Get To Know the 'First Look'
Tradition has it that seeing the bride in her gown before the wedding is bad luck, but lately couples have been opting for purposeful pre-ceremony run-ins, all caught on camera.
The trend, deemed the “first look,” is a relatively new approach to capturing the moment when brides and grooms see each other for the first time on their big day. Marisa Manna Ferrell, owner of So Eventful wedding & event coordination in Healdsburg, Calif., says determining how and when brides want to get the initial reaction on camera is key. “When my team or I meet with a client, that is a question we always ask, ‘Do you want to have a first-look photo?’” Ferrell says. “Some brides are aware of what that means, others we have to explain to them.”
Ferrell typically says she’s noticed older brides leaning toward first-look photos, as well as couples who have had a longer engagement or relationship. “They’re the ones who tend to go towards the first look because they want to enjoy their party just as much as their guests do.”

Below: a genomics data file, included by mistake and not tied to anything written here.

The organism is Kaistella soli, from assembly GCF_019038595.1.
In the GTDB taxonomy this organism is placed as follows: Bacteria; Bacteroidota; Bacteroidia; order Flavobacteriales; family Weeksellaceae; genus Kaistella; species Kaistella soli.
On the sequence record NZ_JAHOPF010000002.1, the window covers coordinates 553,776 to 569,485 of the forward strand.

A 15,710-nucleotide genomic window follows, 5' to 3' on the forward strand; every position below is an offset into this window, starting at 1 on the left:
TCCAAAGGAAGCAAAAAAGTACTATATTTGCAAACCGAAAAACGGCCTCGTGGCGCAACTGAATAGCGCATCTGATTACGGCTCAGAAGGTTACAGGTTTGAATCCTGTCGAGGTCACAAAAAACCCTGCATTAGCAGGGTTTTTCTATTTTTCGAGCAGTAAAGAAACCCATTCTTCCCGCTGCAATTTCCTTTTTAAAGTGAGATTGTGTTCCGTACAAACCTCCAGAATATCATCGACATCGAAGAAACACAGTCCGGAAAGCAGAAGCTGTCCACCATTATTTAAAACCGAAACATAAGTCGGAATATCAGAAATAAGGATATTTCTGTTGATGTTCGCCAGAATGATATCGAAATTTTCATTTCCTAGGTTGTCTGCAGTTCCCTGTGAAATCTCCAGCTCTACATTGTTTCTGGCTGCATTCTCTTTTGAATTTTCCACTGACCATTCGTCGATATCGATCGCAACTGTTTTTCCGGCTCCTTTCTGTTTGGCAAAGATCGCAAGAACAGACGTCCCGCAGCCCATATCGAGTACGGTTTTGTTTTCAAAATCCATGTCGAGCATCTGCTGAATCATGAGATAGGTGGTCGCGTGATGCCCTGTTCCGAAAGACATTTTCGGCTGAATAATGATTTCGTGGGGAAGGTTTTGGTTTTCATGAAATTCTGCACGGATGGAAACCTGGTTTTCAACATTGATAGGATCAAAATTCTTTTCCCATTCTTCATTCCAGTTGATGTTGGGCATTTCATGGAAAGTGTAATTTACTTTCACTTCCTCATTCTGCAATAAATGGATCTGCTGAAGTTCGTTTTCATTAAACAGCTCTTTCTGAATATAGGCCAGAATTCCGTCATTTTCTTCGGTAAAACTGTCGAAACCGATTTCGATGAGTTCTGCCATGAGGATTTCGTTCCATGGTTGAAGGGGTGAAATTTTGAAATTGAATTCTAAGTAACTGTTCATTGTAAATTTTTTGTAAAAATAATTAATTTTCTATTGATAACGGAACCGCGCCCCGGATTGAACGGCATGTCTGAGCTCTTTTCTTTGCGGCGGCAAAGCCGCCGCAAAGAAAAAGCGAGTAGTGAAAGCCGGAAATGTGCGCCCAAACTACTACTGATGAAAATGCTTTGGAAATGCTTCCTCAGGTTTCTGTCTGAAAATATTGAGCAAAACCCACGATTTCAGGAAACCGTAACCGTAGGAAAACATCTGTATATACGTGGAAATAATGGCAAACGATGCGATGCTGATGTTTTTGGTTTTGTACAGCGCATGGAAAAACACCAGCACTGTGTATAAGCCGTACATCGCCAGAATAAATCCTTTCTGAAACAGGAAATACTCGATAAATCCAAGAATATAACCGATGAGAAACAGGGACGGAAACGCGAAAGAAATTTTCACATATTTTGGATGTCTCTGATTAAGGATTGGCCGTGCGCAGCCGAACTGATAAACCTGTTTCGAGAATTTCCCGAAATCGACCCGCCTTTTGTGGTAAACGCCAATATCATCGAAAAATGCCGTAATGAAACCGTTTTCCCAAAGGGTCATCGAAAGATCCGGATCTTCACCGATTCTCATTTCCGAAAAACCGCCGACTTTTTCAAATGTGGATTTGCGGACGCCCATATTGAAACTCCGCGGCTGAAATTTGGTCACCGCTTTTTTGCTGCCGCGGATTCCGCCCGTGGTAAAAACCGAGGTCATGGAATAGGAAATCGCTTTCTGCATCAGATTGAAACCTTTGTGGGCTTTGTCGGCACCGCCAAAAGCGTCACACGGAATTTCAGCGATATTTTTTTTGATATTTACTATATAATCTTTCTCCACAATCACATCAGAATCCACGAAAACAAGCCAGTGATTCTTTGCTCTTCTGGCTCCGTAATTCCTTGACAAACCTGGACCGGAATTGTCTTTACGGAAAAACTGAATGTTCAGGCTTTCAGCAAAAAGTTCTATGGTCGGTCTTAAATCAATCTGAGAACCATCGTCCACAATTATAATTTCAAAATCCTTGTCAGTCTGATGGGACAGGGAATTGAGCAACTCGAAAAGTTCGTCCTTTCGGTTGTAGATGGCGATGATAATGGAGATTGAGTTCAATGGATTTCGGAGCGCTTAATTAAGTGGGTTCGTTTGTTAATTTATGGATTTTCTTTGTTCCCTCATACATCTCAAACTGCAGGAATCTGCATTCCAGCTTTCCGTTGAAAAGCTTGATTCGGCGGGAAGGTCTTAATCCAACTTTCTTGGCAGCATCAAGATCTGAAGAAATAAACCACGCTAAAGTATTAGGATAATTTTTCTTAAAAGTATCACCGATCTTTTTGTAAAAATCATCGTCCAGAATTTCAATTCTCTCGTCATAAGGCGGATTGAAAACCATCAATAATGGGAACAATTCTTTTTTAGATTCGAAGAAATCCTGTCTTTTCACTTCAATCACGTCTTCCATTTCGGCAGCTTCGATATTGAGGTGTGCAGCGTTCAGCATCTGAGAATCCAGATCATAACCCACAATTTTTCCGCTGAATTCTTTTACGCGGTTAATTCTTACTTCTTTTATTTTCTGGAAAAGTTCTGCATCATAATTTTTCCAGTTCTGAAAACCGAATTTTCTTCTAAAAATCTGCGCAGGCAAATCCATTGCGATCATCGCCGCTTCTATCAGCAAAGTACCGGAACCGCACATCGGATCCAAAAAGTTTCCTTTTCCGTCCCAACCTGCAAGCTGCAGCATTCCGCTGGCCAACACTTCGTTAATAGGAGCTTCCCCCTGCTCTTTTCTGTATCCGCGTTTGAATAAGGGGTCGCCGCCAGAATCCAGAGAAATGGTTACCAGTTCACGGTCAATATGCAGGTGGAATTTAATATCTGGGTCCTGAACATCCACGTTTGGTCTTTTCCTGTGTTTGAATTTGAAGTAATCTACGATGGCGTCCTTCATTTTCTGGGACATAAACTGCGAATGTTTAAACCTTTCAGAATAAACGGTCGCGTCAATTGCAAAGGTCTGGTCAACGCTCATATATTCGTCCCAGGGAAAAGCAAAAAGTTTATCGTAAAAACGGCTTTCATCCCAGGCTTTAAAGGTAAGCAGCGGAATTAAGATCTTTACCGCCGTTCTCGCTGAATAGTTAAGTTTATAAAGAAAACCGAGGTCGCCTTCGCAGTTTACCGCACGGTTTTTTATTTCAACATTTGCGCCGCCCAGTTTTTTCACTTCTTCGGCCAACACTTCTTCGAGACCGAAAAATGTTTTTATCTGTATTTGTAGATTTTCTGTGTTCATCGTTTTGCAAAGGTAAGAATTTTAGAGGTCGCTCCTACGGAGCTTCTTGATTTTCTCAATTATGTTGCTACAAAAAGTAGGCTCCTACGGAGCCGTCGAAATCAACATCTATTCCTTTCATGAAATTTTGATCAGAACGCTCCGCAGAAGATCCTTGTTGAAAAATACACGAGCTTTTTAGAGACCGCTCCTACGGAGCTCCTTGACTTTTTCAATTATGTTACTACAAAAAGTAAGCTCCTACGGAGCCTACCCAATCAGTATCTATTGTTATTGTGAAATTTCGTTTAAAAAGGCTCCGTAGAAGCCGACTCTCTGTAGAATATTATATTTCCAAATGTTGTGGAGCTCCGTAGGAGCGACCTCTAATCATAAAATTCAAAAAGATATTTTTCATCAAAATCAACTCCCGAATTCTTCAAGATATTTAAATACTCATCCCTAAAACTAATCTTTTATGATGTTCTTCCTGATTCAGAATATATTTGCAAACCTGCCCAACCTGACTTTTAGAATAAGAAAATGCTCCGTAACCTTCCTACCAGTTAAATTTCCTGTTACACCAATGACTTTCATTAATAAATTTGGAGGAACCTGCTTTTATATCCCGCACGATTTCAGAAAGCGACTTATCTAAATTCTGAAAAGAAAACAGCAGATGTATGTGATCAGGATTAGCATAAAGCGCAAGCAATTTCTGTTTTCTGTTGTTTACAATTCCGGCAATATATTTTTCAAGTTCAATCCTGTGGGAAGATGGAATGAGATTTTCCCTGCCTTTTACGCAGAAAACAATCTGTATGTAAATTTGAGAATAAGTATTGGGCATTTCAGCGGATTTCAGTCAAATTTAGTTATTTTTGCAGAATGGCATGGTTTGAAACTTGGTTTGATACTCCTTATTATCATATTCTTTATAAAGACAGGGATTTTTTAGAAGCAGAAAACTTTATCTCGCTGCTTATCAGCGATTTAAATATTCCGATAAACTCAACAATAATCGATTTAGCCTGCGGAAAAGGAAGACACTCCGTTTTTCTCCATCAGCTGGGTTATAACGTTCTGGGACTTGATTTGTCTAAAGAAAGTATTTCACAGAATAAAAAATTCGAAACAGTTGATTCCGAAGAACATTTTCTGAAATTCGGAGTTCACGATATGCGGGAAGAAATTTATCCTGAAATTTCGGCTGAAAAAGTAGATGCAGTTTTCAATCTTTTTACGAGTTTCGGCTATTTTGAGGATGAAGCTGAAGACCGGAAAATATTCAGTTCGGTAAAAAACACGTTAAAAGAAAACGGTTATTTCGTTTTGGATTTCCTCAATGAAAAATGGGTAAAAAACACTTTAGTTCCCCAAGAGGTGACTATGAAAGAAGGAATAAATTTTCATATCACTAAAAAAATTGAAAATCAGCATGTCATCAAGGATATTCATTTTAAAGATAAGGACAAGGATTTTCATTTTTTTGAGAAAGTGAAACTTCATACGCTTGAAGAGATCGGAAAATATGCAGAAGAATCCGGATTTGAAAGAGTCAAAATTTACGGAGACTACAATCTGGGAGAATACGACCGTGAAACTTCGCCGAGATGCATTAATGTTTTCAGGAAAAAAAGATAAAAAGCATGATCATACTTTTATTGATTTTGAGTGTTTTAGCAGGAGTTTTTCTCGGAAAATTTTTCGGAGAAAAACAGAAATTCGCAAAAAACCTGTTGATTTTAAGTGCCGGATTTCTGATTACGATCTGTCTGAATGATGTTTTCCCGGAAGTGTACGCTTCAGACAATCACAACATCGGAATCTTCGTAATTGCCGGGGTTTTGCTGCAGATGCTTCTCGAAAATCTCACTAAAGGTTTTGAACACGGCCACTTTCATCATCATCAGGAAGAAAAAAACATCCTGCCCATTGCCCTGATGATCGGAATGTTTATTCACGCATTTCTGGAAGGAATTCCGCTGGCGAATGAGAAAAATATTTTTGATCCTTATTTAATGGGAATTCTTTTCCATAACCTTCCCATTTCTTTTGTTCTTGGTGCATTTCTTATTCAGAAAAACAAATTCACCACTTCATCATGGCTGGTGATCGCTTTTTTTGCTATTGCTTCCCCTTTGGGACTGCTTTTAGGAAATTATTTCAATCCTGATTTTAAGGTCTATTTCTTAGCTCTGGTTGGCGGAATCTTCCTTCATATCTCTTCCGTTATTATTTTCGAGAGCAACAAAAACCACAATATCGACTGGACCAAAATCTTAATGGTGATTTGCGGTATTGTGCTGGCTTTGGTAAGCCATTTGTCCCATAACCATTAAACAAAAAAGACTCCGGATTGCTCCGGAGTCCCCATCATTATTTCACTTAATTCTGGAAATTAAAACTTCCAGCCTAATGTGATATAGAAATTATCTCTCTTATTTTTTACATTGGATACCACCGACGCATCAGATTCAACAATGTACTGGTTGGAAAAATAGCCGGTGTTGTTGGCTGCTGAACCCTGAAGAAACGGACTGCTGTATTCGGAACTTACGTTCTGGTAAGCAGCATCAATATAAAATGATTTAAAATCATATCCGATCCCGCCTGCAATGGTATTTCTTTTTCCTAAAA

Age and length of the relationship aren’t the only factors in a couple’s decision, however. Sharon Naylor, author of “Your Wedding, Your Way” (Adams Media, 2009), says much of the time the desire for first-look photos stems from wanting to participate as much as possible in the reception aspect of the wedding, as Ferrell mentioned. “There’s more emphasis on quality time with your guests,” Naylor says. With first-look photos, everything is taken care of before the ceremony begins, leaving plenty of time for all guests in attendance.
Plus, an encounter beforehand eases the anxiety and emotion of walking down the aisle to see each other for the first time, Naylor adds. “The photographer is still there to capture the wow-factor moment, but it allows them to be less nervous the first time seeing each other,” she says.
And to top it all off, first-look photos allow the bride to be caught on camera at her freshest moment, rather than facing the some wear of the day before photos have been snapped. “You’ve just had your hair and makeup done and you can get your picture taken right away instead of waiting an hour, two hours,” Naylor says.